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Many in foreclosure partake in $50 billion squatter economy
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There is a couple that lived just south of Woodward Park that finally lost their home in 2011.

The word “finally” is important since the home for all practical purposes went into foreclosure nine months before they finally moved out.

Neither husband nor wife lost their job. At the same time they did not have pay raises for the past several years, much like everyone else. There also was no catastrophic expense - medical or otherwise.

What happened was in late 2009 their artificially low monthly mortgage of $2,300 ramped up to $3,200 under the balloon payment provision of their loan.

They paid the extra $900 a month for four months before friends told them they were essentially patsies. Taking the couple at their word, the extra $900 a month was a big burden but they figured if they cut back extensively on things such as cable, the type of meals they had, and didn’t go on vacation they could make a go of it. The downside of that is they wouldn’t be putting money away for retirement.

So they did what tens of thousands, if not hundreds of thousands, of Americans have done. They stopped making mortgage payments but continued to live in the home while the bank scrambled to deal with the property.

Based on their original mortgage payment they saved $21,700 over nine months, since they were not making any kind of payment for shelter, mortgage or rent. Today, they live in another neighborhood in a slightly smaller house with a monthly rent of $1,850.

It is one example of what a J.P. Morgan economist estimated has generated $50 billion in annual savings to those who opted to join the squatter economy.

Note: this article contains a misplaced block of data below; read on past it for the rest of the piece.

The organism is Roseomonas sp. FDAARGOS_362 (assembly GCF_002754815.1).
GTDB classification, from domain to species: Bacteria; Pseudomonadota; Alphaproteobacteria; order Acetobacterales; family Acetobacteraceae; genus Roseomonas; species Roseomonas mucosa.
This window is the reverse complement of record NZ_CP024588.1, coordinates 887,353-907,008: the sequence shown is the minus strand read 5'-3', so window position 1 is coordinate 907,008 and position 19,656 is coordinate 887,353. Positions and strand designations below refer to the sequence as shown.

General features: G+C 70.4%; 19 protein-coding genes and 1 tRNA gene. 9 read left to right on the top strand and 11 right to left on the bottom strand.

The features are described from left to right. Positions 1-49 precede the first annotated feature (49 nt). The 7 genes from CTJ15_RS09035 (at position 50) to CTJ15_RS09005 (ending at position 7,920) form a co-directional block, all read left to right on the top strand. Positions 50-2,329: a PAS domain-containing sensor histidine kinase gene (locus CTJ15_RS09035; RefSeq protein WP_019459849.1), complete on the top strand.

Arguably, it is one of the reasons why the economy didn’t take an even deeper nosedive. A lot of folks - at one time or another - were doing quite well in terms of cash flow and standard of living despite having their home foreclosed.

Foreclosures since 2006 by and large haven’t been the result of job loss, a catastrophic expense, reduction in income or all of the things that once cost people their homes. It has been the result of funny money loans taken out by people who either bought too much home, should never have bought in the first place, or were looking to flip for a profit.

In a sense, who could blame them? There were more than a few stories out of the Bay Area of people making more money selling their home every two years or so than from their job. Greed is always tempting.

There are a good number of honest folks out there that are struggling to keep their homes with loans that have more often than not morphed into balloon payments.

Whatever the reason they opted for the mortgage they did, they should be lauded and helped in any reasonable way to try to get manageable payments.

But as far as having carte blanche sympathy for everyone who walked away from mortgages you might want to consider the fact a lot of people went from big payments to smaller payments by going from a foreclosed home to a rental home without downsizing or impacting their lifestyle.

It underscores the need to reshape America’s affordable housing debate. It should not center exclusively around home ownership but rather on affordable monthly housing costs, regardless of whether someone is renting or buying.


This column is the opinion of managing editor, Dennis Wyatt, and does not necessarily represent the opinion of The Bulletin or Morris Newspaper Corp. of CA. He can be contacted at or 209-249-3519.